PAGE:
I have two models

class Employee(models.Model):
    name = models.CharField(max_length=20)
    ID = models.IntegerField()
    basic_salary = models.IntegerField()     
    total_leave = models.IntegerField(default = 14)
    paid_leave = models.IntegerField(default = 0)
    unpaid_leave = models.IntegerField(default = 0)

def __str__(self):
    return self.name

class Leave_management(models.Model):

    name = models.OnetoOneField(Employee,on_delete= models.CASCADE)
    reason = models.CharField(max_length=50)
    from = models.DateTimeField()
    to = models.DateTimeField()
    total_days = models.IntegerField()

     def __str__(self):
        return self.name

So,i want to minus 'total_days' of 'model-Leave_management' from 'total_leave' field of 'model-Employee'. And as per leaves taken i want to update 'paid_leave' and 'unpaid_leave' sections.

I can perform so if these two models would be one model(example below), But i dont know how to perform so in different models.

def save(self,*args,**kwargs):
    if self.total_days<=self.total_leave:
        self.total_leave -= self.total_days
        self.unpaid_leave = 14 - self.total_leave
       self.total_days -= 14
       self.paid_leaves = self.total_days

` Please be guiding me.

  • Hold on, the OneToOneField is not a name. In the database it is the same type as the primary key, and in Django it is a lazy fetch. – Willem Van Onsem Jun 13 at 20:13
  • Furthermore it is also very strange to define this on the .save(..) function. This means that each time you save the function, it will subtract another number of days? – Willem Van Onsem Jun 13 at 20:18
  • Looks to me you want total_leave to be 14 minus the sum of toal_days of Leave_management that corresponds to that Employee. Correct? – Willem Van Onsem Jun 13 at 20:22
  • @WillemVanOnsem well its just for practice purpose, btw never thought that way! well ,yes it would be a problem ! – Chidananda Nayak Jun 13 at 20:24
  • @WillemVanOnsem yes , total_leave(Employee Model) = total_leave(Employee Model) minus total_days(Leave_Management Model) – Chidananda Nayak Jun 13 at 20:40
up vote 1 down vote accepted

In fact your OneToOneField(..) to an Employee is not a name. At the database level it will store values that correspond to primary keys of an Employee, and in Django, name will be a lazy fetch to the corresponding Employee. Therefore I suggest to rename your function to (for example) employee.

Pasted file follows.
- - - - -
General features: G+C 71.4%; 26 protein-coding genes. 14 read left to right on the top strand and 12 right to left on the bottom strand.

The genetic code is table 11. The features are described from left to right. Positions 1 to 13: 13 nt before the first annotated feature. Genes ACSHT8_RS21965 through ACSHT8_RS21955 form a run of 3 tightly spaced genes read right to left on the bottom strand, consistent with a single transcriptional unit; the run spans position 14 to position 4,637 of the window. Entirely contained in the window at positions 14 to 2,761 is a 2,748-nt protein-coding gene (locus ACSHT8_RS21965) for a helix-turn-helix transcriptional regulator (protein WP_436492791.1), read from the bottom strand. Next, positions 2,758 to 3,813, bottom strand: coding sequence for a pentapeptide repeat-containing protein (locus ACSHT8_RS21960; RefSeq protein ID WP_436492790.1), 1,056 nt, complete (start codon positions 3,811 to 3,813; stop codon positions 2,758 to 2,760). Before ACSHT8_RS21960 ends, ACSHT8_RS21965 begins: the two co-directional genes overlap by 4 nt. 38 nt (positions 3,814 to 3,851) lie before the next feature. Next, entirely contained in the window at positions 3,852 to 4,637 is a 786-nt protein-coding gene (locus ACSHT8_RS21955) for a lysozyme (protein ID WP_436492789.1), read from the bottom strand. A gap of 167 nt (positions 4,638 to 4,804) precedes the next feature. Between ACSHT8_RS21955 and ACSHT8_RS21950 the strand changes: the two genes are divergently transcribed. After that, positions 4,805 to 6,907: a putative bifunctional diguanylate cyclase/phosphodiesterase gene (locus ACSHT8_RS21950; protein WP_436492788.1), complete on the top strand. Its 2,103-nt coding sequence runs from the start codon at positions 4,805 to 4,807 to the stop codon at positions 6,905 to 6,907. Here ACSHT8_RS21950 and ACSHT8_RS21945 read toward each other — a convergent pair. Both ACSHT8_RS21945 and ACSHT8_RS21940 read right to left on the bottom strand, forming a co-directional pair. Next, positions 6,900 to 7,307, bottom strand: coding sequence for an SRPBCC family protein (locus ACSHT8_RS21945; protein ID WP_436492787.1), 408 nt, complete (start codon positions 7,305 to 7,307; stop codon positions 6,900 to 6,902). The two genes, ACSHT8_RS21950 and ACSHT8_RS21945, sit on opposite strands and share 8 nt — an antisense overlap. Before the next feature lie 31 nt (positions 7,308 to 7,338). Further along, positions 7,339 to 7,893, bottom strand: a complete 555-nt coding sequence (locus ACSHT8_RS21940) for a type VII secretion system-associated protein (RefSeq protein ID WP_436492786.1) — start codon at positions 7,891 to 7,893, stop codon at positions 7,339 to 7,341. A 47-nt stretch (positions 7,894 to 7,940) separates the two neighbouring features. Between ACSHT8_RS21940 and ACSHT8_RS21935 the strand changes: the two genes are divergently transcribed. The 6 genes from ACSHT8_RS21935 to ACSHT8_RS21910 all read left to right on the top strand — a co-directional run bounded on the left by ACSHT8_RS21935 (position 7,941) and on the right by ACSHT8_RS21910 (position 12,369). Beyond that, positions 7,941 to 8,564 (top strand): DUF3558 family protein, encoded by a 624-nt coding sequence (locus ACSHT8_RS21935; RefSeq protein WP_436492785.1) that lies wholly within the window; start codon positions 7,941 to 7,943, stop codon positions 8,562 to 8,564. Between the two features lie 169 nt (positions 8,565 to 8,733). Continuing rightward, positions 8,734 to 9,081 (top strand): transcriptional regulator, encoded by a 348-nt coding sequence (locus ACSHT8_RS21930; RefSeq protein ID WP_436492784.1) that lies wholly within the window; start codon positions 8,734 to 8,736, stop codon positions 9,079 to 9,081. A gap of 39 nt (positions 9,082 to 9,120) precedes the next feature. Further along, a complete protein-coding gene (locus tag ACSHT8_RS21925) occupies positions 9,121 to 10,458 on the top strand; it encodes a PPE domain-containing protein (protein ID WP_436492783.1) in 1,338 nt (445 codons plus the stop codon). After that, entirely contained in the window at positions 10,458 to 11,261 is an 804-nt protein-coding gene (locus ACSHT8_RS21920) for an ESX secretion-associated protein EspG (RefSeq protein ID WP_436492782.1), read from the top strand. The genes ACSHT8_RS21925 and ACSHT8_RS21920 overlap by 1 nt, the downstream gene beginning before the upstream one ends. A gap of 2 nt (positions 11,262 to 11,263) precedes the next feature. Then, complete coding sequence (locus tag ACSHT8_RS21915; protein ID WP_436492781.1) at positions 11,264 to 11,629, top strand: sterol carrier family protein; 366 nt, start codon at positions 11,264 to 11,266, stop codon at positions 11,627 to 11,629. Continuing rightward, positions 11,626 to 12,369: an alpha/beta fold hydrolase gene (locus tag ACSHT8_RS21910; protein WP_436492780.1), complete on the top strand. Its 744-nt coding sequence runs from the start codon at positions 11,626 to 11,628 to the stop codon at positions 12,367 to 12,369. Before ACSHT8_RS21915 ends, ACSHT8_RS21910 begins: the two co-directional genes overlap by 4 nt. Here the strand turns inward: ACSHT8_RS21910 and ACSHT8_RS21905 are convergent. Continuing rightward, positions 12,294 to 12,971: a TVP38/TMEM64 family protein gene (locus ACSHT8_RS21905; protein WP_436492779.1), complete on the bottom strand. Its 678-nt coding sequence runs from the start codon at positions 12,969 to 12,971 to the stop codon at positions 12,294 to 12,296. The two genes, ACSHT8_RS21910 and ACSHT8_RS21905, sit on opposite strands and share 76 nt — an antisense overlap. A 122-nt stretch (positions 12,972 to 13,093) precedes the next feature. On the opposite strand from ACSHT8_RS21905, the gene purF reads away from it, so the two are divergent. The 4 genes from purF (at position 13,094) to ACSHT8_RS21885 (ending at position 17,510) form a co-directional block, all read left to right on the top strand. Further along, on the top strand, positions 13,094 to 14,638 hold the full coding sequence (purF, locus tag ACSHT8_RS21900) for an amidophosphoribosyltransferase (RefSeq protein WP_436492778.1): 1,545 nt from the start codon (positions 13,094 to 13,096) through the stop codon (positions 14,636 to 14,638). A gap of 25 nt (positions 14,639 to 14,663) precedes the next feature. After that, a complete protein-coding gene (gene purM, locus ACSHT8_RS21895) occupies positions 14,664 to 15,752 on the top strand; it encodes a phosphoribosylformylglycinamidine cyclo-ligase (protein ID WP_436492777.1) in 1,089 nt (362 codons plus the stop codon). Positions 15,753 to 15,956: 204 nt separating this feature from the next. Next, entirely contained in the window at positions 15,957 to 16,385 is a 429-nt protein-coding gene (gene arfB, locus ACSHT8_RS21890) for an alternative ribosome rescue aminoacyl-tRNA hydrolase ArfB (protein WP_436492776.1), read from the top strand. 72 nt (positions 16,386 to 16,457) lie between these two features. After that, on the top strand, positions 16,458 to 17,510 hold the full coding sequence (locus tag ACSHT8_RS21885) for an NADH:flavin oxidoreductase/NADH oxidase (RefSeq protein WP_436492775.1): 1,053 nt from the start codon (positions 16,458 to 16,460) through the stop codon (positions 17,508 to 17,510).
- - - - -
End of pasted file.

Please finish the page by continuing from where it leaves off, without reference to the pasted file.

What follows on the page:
Another problem is that you define it as a OneToOneField. That means that an Employee has one Leave_management. But based on the fields (reason, from, to, etc.), it looks like an Employee can have zero, one, or more Leave_managements. So that means it is a ForeignKey.

So our model looks like:

class Leave_management(models.Model):

    employee = models.ForeignKey(Employee,on_delete= models.CASCADE)
    reason = models.CharField(max_length=50)
    from = models.DateTimeField()
    to = models.DateTimeField()
    total_days = models.IntegerField()

     def __str__(self):
        return self.employee.name

Like the __str__ function already suggests, we can obtain the name of the employee by querying self.employee, and we can then fetch its .name attribute.

But now the challenge is what to do when save a Leave_management object. In that case the number of total_leave and paid_leave should be updated.

We first have to figure out the total number of total_days that are stored in Leave_management objects related to an Employee, this is equal to:

                         .aggregate(totals=Sum('total_days'))['totals'] or 0

So we can then subtract this from 14, and store the (possibly) remaining days in paid_leave, like:

class Leave_management(models.Model):

    # ...

    def save(self, *args, **kwargs):
        super(Leave_management, self).save(*args, **kwargs)
        totals = (Leave_management.objects
                                  .aggregate(totals=Sum('total_days'))['totals'] or 0
        employee = self.employee
        unpaid = min(14, totals)
        employee.total_leave = 14 - unpaid
        employee.unpaid_leave = unpaid
        employee.paid_leave = totals - unpaid

Note: typically we do not handle this by overriding the .save(..) function, but by using Django signals: triggers that can be implemented when certain objects are saved, etc. This especially should be used since the objects can be changed circumventing the .save(..) function, and sometimes such objects might get deleted as well. So the above is not a good design decision.

Even when we use signals, it is a good idea to frequently (for example once a day) recalculate the total leave, and update the corresponding Employee models.

  • Thanks for your answer, btw i tried to use signals ,then got integrity error with i could not able to debug.. .thats why went for neanderthal way.. – Chidananda Nayak Jun 13 at 20:55

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